This post is part two in a five-part series on the lifecycle of mobile application management. For previous posts in the series, see: Part I, Introduction.
Last week, we kicked off our series on the lifecycle of mobile app management with a simple introduction. This week, we’re ready to dive into the meat of the series.
Mobile app management, or MAM, is only one in a large landscape of technologies and trends related to mobility in the enterprise. Understanding where MAM lies in relation to these technologies and trends is the first step towards making more informed decisions about mobile apps. So: how does MAM stack up?
Here are a few other key technologies to keep an eye on:
MDM: When it first hit the enterprise, MDM was revolutionary in a lot of ways. By securing the full device, companies could guarantee the security of their data. However, as smartphones became more ubiquitous—along with iPads, tablets, and other personal devices—MDM quickly became the proverbial sledgehammer to the nail.
It’s very difficult to manage all of an employee’s devices—especially personal ones. Though still useful in a few (albeit limited) applications, MDM has largely plateaued in terms of productivity in the enterprise.
BYOD: BYOD is headed along a similar trajectory to MDM. BYOD is useful in theory, but difficult in practice as, again, employees have several devices and it’s tough to secure the entire device, especially if it isn’t company-owned. Less adaptive enterprises still use BYOD as a way to secure data, and it does work in some cases.
However, for more sophisticated companies that rely more heavily on mobile, BYOD has a hard time keeping up. It likely won’t be long until BYOD hits its limit in terms of utility.
Wearables: Wearables, on the other hand, are at the top of their game right now. The hype is there. You don’t have to look far to find blogs asking what the future of wearables in the enterprise will be, or how the Oculus Rift is about to revolutionize teleconferencing.
Even so, at this point, there’s likely nowhere to go but down. Could wearables prove useful in a business setting? Certainly. But they’re no magic bullet. Wearables are “hot” in the consumer market, but when you look at how long it took for the enterprise to start building apps, it’s clear that it’s going to take time to adopt wearables.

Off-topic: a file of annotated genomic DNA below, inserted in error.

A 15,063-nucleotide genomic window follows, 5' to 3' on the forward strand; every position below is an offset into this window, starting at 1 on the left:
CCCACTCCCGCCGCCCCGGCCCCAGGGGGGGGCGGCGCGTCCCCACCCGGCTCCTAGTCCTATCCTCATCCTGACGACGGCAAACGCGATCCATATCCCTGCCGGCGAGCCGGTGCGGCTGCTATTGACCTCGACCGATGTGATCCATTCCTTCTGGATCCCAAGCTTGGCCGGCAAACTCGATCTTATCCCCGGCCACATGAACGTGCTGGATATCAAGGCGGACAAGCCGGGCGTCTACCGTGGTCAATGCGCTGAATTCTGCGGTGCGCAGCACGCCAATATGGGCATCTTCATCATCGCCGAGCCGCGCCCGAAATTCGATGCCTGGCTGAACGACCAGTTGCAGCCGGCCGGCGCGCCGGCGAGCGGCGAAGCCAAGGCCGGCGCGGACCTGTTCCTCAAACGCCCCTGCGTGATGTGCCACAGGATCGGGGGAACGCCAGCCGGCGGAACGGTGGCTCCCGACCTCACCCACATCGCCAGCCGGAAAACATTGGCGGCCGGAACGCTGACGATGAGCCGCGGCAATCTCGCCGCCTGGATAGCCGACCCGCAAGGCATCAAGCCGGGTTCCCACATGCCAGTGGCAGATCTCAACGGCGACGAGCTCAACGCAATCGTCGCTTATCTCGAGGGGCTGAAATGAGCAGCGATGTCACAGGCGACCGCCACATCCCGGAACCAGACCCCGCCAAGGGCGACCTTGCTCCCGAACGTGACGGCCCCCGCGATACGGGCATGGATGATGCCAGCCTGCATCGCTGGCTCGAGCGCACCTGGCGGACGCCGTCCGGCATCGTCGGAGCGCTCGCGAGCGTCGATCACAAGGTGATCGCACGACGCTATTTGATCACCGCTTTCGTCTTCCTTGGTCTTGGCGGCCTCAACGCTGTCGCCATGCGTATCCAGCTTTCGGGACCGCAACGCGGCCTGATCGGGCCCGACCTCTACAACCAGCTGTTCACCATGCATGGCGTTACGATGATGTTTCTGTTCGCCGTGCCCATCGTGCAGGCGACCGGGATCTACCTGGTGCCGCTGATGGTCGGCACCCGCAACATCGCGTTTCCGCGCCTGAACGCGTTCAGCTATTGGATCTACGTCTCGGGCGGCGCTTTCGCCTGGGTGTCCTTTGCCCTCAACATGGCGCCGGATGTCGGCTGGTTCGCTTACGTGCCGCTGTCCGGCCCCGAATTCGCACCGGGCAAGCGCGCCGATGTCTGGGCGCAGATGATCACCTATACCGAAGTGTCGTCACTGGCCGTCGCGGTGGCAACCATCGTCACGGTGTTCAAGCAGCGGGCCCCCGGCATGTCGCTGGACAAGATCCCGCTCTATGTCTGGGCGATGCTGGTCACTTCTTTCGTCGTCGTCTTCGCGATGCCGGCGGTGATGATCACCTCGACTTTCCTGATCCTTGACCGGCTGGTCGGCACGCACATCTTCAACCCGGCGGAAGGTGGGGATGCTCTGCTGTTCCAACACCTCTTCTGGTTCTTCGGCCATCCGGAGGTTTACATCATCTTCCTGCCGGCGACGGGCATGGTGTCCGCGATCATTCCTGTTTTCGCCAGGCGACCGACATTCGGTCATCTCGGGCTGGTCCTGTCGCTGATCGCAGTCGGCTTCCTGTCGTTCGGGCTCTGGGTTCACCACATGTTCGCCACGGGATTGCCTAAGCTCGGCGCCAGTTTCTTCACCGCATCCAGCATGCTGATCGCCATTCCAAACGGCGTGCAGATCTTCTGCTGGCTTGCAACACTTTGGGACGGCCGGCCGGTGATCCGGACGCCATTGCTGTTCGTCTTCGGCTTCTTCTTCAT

Though they will likely become useful eventually, we expect expectations to settle down before wearables find their place in a business setting.
5G: We included 5G simply because it’s a great example of a technology with an uncertain future. At this point, lots of people are excited about it—gigabit speeds over a wireless network could stand to have an incredible impact on mobile productivity. And yet, standards are still unclear—what exactly is 5G? Who will enforce the standards? When will it roll out?
Because of that, it’s hard to speculate as to what 5G’s future will be. Expectations likely have nowhere to go but up as standards become more clear, but for now, 5G is too far in the uncertain future to know for sure.
These key technologies are only the tip of the iceberg, but they’re useful in pinpointing MAM along its lifecycle. As we mentioned last week, MAM is still in relatively early days—and the best is yet to come.
MAM, for example, is much newer than BYOD, but it’s also much more sophisticated. MAM is infinitely more mature than 5G; at this point, no one even really knows what 5G will look like or when we’ll actually see it in practice. Excitement surrounding wearable technology in the enterprise is starting to settle down, but expectations are still high and it still remains to be seen where exactly wearables will fit in tomorrow’s businesses.
Just as MDM went through periods of heightened expectations, and then frustrations, and then widespread adoption where it reached optimum productivity in the enterprise, so too can we expect MAM to follow a similar path. It’s not so new that we don’t yet know how it fits in the enterprise, and yet, it’s not so old that we’re frustrated with its limitations. (We think there’s a long way to go before we reach that point.)
Realistically, right now, MAM is somewhere in between BYOA and MDM. Expectations about MAM have settled, but the most astute enterprises realize there’s still lots of room to grow, and even more room for new innovations and productivity as adoption increases.
MAM may eventually fade out altogether, as many new enterprise technologies do. But, seeing how it’s positioned against other enterprise mobile tech, and having spoken with many companies that are starting to see serious productivity gains as a result of MAM, we think it’s far more likely that MAM will grow and evolve with enterprises until finally mobile app management and enterprise mobile app stores secure a long-lasting place across businesses of all shapes and sizes.
Now that you have a better understanding of the current state of MAM among other enterprise mobile technologies, we can move on to another key point: why it’s so important to invest in mobile apps right now. For the answer to that question, be sure to tune in next week.
Have a question about this post, or about any other post in the series? Reach out to us in the comments or on Twitter @App47. We would love to answer any questions you have!